Deep Album Cuts Vol. 8: Jay-Z

In the first entry of this series, as I laid out the idea of 'deep album cuts' mixes and what artists would be a good fit for them, I actually singled out Jay-Z as one example of an artist I wouldn't want to include -- namely, because he's revered as an 'album artist,' and you don't really have to work hard to make an argument for the worth of his non-singles even though he has huge hits. But since I'm currently running a poll of Jay-Z's best tracks (feel free to vote!), I've been poring over his catalog yet again, trying to dig for the few songs in his incredibly revered career that you could actually justifiably call 'underrated' (my pick for most underrated Jay song: Scarface's "Get Out").

So I decided that the way to do this is to go really deep -- you could easily make a mix of Jay-Z album tracks that pretty much any rap fan knows by heart, a collection that rivals any other rapper's greatest hits. Concert staples and fan favorites like "Public Service Announcement," "Where I'm From," "Can I Live," "U Don't Know," "This Can't Be Life"...I don't really need to speak up on those songs' behalf. So I went way deeper -- basically, my criteria was looking at each album on Spotify sorted by popularity, and if a song was in the top half, it wasn't eligible.

Here's the playlist, now on TIDAL, because that's the only place that streams all of these albums now:

Deep Album Cuts Vol. 8: Jay-Z

1. Regrets
2. Rap Game/Crack Game
3. A Week Ago featuring Too $hort
5. Streets Is Talking featuring Beanie Sigel
6. All I Need
7. Some People Hate
8. December 4th
9. Blueprint (Momma Loves Me)
10. Friend Or Foe
11. Friend Or Foe '98
12. Show You How
13. It's Hot (Some Like It Hot)
14. Face Off featuring Sauce Money
15. Ride Or Die
16. Parking Lot Pimpin' featuring Lil Mo, Beanie Sigel and Memphis Bleek
17. Coming Of Age featuring Memphis Bleek
18. All Around The World featuring LaToiya Williams
19. You Must Love Me
20. Come And Get Me

Tracks 1, 10 and 17 from Reasonable Doubt (1996)
Tracks 2, 11, 14 and 19 from In My Lifetime, Vol. 1 (1997)
Tracks 3 and 15 from Vol. 2... Hard Knock Life (1998)
Tracks 4, 13 and 20 and from Vol. 3... Life And Times Of S. Carter (1999)
Tracks 5 and 16 from The Dynasty: Roc La Familia (2000)
Tracks 6 and 9 from The Blueprint (2001)
Tracks 7, 12 and 18 from The Blueprint 2: The Gift & The Curse (2002)
Tracks 8 from The Black Album (2003)

As you'll note, I limited this to pre-"retirement" albums. As far as I'm concerned, those first 8 albums are all varying degrees of classic, and none of the albums since has been half as good as the weakest of these. Jay still occasionally does good work by any reasonable standard, but he's Jordan with the Wizards to me, now and forever. If I was to include post-'03 stuff, I suppose I could go for "Trouble" or "New Day," but fuck it.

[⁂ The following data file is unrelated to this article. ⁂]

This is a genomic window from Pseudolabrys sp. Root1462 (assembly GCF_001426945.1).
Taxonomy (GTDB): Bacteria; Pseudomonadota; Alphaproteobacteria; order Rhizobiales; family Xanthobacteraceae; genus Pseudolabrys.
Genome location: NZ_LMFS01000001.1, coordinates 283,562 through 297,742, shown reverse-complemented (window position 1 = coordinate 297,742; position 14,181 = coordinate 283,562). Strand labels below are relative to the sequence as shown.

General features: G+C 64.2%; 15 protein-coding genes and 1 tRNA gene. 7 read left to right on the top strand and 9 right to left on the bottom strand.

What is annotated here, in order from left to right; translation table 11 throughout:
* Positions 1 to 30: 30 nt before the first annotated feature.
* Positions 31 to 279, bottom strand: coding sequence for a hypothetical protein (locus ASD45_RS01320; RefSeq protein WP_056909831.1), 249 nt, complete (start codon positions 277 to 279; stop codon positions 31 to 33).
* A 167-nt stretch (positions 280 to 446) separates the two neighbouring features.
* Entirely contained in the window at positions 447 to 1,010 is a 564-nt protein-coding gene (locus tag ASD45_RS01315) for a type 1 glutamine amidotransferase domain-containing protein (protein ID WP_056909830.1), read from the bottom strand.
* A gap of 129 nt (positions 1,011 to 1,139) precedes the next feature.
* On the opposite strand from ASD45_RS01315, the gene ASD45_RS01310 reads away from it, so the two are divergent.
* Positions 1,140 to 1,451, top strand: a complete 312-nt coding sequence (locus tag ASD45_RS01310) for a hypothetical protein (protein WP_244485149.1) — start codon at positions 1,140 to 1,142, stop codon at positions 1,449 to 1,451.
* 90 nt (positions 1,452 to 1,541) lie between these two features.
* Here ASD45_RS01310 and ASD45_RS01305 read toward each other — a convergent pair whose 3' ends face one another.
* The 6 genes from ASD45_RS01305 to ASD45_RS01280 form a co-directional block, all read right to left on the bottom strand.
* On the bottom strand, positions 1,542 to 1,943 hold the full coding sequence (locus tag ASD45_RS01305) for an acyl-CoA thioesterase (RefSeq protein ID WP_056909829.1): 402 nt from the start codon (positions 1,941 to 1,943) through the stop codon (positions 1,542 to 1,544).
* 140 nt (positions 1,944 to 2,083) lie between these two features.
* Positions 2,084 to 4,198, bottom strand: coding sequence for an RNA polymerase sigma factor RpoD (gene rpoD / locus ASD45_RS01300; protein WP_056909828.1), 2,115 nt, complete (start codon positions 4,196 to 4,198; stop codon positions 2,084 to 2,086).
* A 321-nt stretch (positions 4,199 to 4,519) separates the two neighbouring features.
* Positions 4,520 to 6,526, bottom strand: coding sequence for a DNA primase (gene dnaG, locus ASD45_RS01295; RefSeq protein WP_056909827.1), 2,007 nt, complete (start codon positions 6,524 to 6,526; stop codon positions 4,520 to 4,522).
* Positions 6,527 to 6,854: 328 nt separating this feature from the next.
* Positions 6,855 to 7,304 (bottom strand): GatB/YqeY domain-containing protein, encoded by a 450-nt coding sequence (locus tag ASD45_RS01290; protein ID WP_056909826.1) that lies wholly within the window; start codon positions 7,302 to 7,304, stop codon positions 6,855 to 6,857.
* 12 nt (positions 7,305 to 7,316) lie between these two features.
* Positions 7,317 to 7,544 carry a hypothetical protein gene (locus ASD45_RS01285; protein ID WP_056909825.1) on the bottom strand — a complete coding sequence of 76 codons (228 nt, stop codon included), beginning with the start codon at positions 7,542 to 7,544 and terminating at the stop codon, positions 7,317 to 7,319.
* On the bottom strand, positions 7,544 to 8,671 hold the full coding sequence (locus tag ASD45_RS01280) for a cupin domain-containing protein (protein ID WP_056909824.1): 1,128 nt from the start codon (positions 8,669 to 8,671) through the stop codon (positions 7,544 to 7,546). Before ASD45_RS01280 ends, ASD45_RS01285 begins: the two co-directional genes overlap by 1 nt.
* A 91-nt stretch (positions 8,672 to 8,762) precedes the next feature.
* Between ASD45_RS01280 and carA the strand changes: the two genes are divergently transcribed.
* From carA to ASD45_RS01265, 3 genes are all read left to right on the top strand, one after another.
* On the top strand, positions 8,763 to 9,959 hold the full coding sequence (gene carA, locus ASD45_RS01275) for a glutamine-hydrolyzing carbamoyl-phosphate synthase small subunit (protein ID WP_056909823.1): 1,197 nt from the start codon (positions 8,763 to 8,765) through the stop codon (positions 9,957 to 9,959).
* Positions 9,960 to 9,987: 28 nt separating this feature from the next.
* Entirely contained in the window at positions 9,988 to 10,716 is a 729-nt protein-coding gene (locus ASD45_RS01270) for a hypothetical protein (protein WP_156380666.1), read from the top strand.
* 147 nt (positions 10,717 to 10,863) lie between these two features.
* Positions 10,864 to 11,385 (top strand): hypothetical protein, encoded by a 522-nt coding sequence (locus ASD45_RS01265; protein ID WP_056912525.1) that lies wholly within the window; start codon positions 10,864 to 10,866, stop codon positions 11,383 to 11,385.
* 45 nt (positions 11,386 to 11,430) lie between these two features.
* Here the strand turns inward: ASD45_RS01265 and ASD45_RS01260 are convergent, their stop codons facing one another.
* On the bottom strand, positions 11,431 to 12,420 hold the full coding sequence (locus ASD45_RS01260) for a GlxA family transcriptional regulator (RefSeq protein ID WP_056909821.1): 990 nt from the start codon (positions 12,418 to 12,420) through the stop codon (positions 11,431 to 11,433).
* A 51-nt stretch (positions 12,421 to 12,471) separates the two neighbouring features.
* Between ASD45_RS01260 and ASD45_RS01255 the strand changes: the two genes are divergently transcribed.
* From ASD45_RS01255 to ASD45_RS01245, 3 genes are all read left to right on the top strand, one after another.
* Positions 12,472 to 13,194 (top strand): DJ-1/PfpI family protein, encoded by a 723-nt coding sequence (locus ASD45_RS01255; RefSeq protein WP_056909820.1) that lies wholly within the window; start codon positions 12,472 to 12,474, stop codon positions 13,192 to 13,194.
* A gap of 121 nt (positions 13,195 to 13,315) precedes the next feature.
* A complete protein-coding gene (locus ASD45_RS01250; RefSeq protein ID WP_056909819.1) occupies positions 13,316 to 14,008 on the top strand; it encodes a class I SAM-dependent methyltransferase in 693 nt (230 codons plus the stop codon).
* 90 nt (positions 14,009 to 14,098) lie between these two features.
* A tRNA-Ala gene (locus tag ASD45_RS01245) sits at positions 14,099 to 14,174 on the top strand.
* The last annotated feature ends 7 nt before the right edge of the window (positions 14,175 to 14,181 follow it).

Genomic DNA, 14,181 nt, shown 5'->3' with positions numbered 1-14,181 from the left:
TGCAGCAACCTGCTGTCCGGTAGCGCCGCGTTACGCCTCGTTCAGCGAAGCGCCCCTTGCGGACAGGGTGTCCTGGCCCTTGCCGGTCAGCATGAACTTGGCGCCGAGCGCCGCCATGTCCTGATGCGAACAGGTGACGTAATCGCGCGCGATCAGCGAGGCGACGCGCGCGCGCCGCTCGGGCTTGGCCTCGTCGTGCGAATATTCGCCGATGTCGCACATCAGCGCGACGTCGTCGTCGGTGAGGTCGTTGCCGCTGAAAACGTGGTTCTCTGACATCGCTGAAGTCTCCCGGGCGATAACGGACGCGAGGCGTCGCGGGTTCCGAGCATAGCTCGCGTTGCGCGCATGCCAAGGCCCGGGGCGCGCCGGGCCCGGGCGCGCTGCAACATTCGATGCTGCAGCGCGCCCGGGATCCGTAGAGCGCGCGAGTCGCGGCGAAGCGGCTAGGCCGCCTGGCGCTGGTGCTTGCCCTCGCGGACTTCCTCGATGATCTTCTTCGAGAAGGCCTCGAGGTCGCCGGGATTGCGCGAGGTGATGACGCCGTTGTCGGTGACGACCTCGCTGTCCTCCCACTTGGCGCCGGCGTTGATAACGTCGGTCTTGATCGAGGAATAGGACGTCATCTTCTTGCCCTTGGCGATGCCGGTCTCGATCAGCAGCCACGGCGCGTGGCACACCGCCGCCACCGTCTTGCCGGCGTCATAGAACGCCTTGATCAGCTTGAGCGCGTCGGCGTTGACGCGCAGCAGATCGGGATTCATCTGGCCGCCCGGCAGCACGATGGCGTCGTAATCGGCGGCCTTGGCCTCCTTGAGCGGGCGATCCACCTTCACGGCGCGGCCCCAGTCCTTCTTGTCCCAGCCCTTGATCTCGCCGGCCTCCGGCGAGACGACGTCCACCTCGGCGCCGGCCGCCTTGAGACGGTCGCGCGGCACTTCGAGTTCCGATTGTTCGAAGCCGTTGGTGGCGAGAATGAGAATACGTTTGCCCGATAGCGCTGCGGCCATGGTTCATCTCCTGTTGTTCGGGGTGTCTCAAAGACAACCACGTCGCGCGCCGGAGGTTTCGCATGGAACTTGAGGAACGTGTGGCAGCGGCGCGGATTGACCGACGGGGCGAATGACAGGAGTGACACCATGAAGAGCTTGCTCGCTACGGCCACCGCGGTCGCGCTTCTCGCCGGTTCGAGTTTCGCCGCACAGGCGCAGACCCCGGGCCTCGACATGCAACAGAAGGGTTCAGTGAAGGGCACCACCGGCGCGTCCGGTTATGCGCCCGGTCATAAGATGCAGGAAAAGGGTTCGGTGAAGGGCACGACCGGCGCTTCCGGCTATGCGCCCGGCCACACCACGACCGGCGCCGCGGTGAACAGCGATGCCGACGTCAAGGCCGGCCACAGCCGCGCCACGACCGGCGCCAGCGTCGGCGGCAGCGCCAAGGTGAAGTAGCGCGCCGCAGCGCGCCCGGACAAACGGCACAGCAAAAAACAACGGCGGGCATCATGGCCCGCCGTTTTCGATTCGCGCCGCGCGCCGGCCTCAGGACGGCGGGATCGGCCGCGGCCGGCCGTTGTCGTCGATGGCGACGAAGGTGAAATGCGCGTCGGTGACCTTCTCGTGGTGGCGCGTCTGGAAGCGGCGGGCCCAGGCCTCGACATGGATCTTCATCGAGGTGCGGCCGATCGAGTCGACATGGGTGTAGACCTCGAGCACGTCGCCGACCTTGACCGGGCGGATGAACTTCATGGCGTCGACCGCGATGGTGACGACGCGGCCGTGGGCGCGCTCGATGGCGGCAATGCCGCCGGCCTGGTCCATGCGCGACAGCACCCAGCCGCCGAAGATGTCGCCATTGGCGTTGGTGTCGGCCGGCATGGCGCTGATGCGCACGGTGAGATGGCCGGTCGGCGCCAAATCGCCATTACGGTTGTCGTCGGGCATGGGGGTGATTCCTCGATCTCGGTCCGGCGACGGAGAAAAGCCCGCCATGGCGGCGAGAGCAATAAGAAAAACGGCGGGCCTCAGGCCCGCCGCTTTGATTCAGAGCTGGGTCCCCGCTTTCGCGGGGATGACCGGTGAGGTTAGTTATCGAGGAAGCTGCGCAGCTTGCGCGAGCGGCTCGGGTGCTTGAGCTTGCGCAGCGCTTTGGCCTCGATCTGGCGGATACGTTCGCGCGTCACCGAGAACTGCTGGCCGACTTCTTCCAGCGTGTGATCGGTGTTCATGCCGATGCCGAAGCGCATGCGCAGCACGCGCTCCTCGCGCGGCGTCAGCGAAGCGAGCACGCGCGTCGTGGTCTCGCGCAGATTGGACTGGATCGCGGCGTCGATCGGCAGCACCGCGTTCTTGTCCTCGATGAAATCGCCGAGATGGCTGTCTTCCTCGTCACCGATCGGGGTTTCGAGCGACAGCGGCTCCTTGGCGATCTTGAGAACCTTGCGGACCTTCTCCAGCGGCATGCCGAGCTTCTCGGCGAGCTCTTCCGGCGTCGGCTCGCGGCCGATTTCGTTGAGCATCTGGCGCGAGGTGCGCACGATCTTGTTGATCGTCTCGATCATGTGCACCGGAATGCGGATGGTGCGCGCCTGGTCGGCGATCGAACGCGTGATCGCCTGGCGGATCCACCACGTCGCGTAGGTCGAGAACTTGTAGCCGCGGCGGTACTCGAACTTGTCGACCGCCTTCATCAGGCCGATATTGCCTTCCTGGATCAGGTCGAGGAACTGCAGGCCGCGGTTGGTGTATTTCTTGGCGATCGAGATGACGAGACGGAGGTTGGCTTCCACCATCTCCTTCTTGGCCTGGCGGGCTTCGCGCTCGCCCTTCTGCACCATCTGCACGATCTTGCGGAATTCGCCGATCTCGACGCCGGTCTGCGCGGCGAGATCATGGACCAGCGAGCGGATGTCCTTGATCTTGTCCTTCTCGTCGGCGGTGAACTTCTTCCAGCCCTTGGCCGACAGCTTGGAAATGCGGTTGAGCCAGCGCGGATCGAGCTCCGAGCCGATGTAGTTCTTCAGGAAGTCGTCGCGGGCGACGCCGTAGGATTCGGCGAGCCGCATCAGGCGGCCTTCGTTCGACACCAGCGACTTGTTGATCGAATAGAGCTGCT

Indisputable classics like The Blueprint and Reasonable Doubt, it's hard to cherrypick anything that's substantially less canon than the rest of the songs, but I think "All I Need" is pretty unfairly ignored. Mostly, though, I enjoy spotlighting albums that are somewhat maligned but full of songs I love, especially my first Jay album, Vol. 1, which is basically all fire besides the 3 songs that ruined its rep. "Rap Game/Crack Game" is probably his most slept on album track, in terms of how good it is relative to how much people rep for it, goes back to the Illmatic sample well of "Dead Presidents" but with a completely different vibe. Blueprint 2, for all its many flaws, has tons of bangers, in typical double album fashion. "Some People Hate" is one of Kanye's sickest beats ever. "Show You How" always feels like a major record because of how Jay keeps referencing it on lesser songs like "La La La" and "Suit & Tie," but it really doesn't get enough respect.

I wish there was more Dynasty on here, but most of my favorite songs off that ("This Can't Be Life," "1-900-Hustler," "Soon You'll Understand," etc.) are in the top half of the Spotify rankings, so according to my self-imposed rules they're out. "Streets Is Talking" is a pretty fantastic track for being a de facto sequel to a much earlier song, though, and "Parking Lot Pimpin'" feels like a secret jam ever since Jay made the (admittedly correct) last minute decision to pull it as a single and release "I Just Wanna Love U" instead.

Previous playlists in the Deep Album Cuts series:
Vol. 1: Brandy
Vol. 2: Whitney Houston
Vol. 3: Madonna
Vol. 4: My Chemical Romance
Vol. 5: Brad Paisley
Vol. 6: George Jones
Vol. 7: The Doors
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